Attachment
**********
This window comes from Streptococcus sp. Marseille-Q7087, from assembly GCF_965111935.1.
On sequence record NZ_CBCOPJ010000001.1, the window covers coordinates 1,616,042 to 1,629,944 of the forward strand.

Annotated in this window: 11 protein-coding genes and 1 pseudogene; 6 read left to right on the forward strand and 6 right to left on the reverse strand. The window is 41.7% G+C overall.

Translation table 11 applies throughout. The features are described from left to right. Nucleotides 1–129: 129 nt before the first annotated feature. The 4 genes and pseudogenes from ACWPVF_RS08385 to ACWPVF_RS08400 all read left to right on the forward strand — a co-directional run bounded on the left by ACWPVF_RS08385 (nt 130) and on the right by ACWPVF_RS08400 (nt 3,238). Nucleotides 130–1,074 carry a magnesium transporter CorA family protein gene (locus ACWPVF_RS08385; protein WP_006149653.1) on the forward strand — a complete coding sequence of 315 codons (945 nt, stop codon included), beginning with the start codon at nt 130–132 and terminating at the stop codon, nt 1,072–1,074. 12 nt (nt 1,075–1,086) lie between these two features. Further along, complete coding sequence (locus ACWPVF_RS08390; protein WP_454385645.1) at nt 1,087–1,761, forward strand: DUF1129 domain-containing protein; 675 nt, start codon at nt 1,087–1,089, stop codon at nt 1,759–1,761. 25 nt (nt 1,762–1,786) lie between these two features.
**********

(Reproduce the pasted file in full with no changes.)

This window comes from Streptococcus sp. Marseille-Q7087, from assembly GCF_965111935.1.
On sequence record NZ_CBCOPJ010000001.1, the window covers coordinates 1,616,042 to 1,629,944 of the forward strand.

Annotated in this window: 11 protein-coding genes and 1 pseudogene; 6 read left to right on the forward strand and 6 right to left on the reverse strand. The window is 41.7% G+C overall.

Translation table 11 applies throughout. The features are described from left to right. Nucleotides 1–129: 129 nt before the first annotated feature. The 4 genes and pseudogenes from ACWPVF_RS08385 to ACWPVF_RS08400 all read left to right on the forward strand — a co-directional run bounded on the left by ACWPVF_RS08385 (nt 130) and on the right by ACWPVF_RS08400 (nt 3,238). Nucleotides 130–1,074 carry a magnesium transporter CorA family protein gene (locus ACWPVF_RS08385; protein WP_006149653.1) on the forward strand — a complete coding sequence of 315 codons (945 nt, stop codon included), beginning with the start codon at nt 130–132 and terminating at the stop codon, nt 1,072–1,074. 12 nt (nt 1,075–1,086) lie between these two features. Further along, complete coding sequence (locus ACWPVF_RS08390; protein WP_454385645.1) at nt 1,087–1,761, forward strand: DUF1129 domain-containing protein; 675 nt, start codon at nt 1,087–1,089, stop codon at nt 1,759–1,761. 25 nt (nt 1,762–1,786) lie between these two features.